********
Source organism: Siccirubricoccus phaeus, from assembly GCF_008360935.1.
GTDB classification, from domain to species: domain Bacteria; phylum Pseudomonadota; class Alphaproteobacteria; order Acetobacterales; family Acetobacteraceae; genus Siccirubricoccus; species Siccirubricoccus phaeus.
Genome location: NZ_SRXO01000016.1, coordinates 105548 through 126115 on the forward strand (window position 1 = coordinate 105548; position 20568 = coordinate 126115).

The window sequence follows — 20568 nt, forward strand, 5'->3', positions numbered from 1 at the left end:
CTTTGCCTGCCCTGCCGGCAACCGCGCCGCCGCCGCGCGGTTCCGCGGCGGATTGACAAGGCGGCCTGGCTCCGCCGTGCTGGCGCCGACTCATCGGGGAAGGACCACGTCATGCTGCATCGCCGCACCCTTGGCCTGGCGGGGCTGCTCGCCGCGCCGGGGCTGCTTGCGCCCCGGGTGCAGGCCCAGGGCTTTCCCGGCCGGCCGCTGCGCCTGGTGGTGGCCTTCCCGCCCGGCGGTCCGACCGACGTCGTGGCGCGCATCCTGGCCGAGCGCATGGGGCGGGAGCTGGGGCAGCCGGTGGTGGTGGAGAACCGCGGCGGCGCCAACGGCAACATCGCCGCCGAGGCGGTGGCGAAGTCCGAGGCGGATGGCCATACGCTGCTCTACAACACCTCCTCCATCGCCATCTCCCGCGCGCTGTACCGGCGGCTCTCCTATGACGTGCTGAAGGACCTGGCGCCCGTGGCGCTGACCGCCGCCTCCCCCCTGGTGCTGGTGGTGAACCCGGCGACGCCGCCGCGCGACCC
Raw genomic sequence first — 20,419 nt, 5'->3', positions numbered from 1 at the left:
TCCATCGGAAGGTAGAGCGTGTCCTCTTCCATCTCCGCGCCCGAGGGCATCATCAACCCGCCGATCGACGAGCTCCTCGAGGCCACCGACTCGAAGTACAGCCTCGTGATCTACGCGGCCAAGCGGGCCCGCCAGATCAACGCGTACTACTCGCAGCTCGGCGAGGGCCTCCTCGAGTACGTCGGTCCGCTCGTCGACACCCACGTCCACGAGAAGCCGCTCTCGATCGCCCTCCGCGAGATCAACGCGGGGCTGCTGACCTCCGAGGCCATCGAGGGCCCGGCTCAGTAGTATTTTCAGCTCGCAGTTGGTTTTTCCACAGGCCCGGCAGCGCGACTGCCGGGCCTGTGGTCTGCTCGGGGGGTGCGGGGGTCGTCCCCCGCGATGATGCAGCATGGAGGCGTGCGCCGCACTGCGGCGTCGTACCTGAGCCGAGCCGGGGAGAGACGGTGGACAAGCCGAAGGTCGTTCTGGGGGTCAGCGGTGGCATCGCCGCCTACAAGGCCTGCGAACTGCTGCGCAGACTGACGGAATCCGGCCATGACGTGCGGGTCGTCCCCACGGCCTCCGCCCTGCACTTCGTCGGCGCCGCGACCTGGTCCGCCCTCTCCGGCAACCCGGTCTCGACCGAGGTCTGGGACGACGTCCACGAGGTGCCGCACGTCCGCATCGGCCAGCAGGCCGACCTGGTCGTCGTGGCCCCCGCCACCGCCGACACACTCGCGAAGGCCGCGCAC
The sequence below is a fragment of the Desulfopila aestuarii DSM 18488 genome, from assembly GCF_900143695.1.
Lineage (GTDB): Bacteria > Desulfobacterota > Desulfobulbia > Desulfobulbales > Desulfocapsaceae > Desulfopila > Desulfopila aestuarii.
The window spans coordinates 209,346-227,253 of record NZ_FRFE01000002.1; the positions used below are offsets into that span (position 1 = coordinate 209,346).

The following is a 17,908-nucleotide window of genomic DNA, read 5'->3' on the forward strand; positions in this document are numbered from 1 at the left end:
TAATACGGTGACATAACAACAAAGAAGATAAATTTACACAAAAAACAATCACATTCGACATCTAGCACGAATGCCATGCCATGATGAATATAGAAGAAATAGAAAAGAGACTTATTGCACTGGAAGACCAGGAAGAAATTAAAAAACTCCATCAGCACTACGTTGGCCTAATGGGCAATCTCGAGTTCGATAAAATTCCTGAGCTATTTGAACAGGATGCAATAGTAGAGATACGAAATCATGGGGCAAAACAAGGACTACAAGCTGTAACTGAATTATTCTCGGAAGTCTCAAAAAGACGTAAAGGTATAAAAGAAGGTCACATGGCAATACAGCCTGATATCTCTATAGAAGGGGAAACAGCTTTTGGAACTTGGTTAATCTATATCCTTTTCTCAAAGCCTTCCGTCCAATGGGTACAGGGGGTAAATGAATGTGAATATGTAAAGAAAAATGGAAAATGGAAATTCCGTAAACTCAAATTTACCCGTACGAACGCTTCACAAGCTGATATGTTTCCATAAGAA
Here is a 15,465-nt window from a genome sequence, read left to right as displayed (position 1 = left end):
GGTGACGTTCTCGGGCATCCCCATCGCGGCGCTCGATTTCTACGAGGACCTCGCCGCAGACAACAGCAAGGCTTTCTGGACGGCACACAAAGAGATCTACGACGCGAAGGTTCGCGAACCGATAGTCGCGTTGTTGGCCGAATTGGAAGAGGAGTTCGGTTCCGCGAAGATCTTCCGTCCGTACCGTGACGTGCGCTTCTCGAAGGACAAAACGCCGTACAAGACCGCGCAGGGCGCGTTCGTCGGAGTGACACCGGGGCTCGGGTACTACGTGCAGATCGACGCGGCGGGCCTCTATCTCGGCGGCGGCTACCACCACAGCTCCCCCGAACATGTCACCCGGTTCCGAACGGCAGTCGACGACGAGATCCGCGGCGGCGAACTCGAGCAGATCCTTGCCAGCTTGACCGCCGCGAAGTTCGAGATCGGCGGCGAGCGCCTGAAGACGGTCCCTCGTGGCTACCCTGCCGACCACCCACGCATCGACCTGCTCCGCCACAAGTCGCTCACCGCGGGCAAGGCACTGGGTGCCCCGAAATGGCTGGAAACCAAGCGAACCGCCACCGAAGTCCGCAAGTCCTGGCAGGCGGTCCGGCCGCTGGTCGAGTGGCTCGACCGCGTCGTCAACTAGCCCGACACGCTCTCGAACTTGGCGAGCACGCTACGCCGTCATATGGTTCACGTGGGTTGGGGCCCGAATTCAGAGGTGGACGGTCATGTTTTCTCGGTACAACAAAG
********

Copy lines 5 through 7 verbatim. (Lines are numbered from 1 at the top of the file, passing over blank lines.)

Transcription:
CTTTGCCTGCCCTGCCGGCAACCGCGCCGCCGCCGCGCGGTTCCGCGGCGGATTGACAAGGCGGCCTGGCTCCGCCGTGCTGGCGCCGACTCATCGGGGAAGGACCACGTCATGCTGCATCGCCGCACCCTTGGCCTGGCGGGGCTGCTCGCCGCGCCGGGGCTGCTTGCGCCCCGGGTGCAGGCCCAGGGCTTTCCCGGCCGGCCGCTGCGCCTGGTGGTGGCCTTCCCGCCCGGCGGTCCGACCGACGTCGTGGCGCGCATCCTGGCCGAGCGCATGGGGCGGGAGCTGGGGCAGCCGGTGGTGGTGGAGAACCGCGGCGGCGCCAACGGCAACATCGCCGCCGAGGCGGTGGCGAAGTCCGAGGCGGATGGCCATACGCTGCTCTACAACACCTCCTCCATCGCCATCTCCCGCGCGCTGTACCGGCGGCTCTCCTATGACGTGCTGAAGGACCTGGCGCCCGTGGCGCTGACCGCCGCCTCCCCCCTGGTGCTGGTGGTGAACCCGGCGACGCCGCCGCGCGACCC
Raw genomic sequence first — 20,419 nt, 5'->3', positions numbered from 1 at the left:
TCCATCGGAAGGTAGAGCGTGTCCTCTTCCATCTCCGCGCCCGAGGGCATCATCAACCCGCCGATCGACGAGCTCCTCGAGGCCACCGACTCGAAGTACAGCCTCGTGATCTACGCGGCCAAGCGGGCCCGCCAGATCAACGCGTACTACTCGCAGCTCGGCGAGGGCCTCCTCGAGTACGTCGGTCCGCTCGTCGACACCCACGTCCACGAGAAGCCGCTCTCGATCGCCCTCCGCGAGATCAACGCGGGGCTGCTGACCTCCGAGGCCATCGAGGGCCCGGCTCAGTAGTATTTTCAGCTCGCAGTTGGTTTTTCCACAGGCCCGGCAGCGCGACTGCCGGGCCTGTGGTCTGCTCGGGGGGTGCGGGGGTCGTCCCCCGCGATGATGCAGCATGGAGGCGTGCGCCGCACTGCGGCGTCGTACCTGAGCCGAGCCGGGGAGAGACGGTGGACAAGCCGAAGGTCGTTCTGGGGGTCAGCGGTGGCATCGCCGCCTACAAGGCCTGCGAACTGCTGCGCAGACTGACGGAATCCGGCCATGACGTGCGGGTCGTCCCCACGGCCTCCGCCCTGCACTTCGTCGGCGCCGCGACCTGGTCCGCCCTCTCCGGCAACCCGGTCTCGACCGAGGTCTGGGACGACGTCCACGAGGTGCCGCACGTCCGCATCGGCCAGCAGGCCGACCTGGTCGTCGTGGCCCCCGCCACCGCCGACACACTCGCGAAGGCCGCGCAC